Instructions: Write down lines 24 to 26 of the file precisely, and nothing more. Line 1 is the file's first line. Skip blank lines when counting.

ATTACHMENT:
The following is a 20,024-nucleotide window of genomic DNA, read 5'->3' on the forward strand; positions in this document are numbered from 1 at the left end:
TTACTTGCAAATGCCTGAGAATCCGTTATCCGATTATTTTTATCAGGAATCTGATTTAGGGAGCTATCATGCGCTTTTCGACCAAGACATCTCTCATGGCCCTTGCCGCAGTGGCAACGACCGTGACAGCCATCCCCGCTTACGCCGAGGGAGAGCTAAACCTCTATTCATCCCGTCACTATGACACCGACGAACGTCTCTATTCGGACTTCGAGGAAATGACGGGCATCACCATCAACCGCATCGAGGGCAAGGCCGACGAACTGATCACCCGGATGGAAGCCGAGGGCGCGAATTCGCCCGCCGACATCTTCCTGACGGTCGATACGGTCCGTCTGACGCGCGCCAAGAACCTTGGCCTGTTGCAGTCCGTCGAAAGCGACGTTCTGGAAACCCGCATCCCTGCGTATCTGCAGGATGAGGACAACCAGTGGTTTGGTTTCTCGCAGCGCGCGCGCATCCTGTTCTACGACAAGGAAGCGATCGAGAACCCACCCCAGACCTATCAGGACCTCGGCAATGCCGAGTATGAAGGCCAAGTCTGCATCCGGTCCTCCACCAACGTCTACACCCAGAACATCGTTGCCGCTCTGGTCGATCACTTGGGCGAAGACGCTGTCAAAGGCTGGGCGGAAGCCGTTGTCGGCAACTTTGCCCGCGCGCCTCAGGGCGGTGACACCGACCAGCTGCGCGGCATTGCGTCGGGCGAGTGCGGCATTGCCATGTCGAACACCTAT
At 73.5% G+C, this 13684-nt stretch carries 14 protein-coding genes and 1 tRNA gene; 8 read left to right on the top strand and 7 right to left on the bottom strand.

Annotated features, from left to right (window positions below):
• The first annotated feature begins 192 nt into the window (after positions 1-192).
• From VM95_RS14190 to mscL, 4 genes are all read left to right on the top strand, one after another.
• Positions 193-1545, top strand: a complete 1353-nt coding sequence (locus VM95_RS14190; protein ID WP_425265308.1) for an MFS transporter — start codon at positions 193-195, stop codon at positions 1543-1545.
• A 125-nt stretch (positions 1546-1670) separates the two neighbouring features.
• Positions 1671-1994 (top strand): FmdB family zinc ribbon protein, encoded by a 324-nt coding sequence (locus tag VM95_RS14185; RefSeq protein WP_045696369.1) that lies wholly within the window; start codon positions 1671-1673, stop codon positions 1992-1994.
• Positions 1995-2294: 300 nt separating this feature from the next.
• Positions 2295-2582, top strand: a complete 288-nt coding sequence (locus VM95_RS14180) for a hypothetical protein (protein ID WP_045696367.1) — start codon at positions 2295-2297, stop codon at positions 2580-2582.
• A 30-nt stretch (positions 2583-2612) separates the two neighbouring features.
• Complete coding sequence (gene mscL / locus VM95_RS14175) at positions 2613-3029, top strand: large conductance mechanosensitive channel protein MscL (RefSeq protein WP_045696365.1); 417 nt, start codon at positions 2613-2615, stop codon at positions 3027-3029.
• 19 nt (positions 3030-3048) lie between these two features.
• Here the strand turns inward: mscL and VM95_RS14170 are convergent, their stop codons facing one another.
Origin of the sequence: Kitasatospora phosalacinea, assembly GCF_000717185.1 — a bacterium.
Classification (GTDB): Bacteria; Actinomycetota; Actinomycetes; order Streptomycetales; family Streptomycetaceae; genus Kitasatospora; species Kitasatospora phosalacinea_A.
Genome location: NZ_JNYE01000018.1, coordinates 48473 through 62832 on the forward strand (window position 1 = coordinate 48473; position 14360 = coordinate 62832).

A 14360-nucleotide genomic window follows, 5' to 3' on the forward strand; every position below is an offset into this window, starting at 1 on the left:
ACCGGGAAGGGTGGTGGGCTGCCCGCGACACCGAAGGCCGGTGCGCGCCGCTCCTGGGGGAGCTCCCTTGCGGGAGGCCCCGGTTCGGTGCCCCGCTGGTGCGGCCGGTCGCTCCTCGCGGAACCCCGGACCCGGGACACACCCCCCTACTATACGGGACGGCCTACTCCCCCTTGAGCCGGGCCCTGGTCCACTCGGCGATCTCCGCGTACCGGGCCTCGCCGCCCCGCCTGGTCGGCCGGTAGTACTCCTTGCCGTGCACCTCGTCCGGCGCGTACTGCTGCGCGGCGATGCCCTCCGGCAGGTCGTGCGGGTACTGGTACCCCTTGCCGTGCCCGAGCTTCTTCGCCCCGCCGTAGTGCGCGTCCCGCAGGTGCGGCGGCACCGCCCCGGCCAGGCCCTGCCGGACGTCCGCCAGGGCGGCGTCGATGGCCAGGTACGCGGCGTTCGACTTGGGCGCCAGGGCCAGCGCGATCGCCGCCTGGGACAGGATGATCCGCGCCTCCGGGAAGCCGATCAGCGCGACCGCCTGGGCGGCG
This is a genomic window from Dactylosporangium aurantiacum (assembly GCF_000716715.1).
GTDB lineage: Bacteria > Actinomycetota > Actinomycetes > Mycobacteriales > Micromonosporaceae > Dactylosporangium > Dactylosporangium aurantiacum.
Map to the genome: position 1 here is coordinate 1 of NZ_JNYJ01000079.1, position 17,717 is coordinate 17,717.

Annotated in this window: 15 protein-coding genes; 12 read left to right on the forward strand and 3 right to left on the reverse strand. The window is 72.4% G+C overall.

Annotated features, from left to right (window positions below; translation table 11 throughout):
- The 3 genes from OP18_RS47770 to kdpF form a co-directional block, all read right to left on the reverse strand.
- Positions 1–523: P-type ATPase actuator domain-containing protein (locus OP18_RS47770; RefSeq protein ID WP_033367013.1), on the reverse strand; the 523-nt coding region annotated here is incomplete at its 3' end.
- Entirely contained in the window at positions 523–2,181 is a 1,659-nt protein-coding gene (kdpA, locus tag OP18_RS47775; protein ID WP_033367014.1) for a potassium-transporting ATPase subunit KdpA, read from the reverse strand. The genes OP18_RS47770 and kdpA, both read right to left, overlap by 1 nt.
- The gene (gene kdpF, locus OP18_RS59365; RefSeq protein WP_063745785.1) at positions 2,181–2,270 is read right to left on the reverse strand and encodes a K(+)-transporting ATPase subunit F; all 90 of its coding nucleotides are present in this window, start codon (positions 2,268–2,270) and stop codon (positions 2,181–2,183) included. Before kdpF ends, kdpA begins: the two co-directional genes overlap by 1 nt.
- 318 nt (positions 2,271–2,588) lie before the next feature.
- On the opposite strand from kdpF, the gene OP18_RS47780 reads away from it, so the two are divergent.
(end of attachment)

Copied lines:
Annotated in this window: 15 protein-coding genes; 12 read left to right on the forward strand and 3 right to left on the reverse strand. The window is 72.4% G+C overall.

Annotated features, from left to right (window positions below; translation table 11 throughout):
- The 3 genes from OP18_RS47770 to kdpF form a co-directional block, all read right to left on the reverse strand.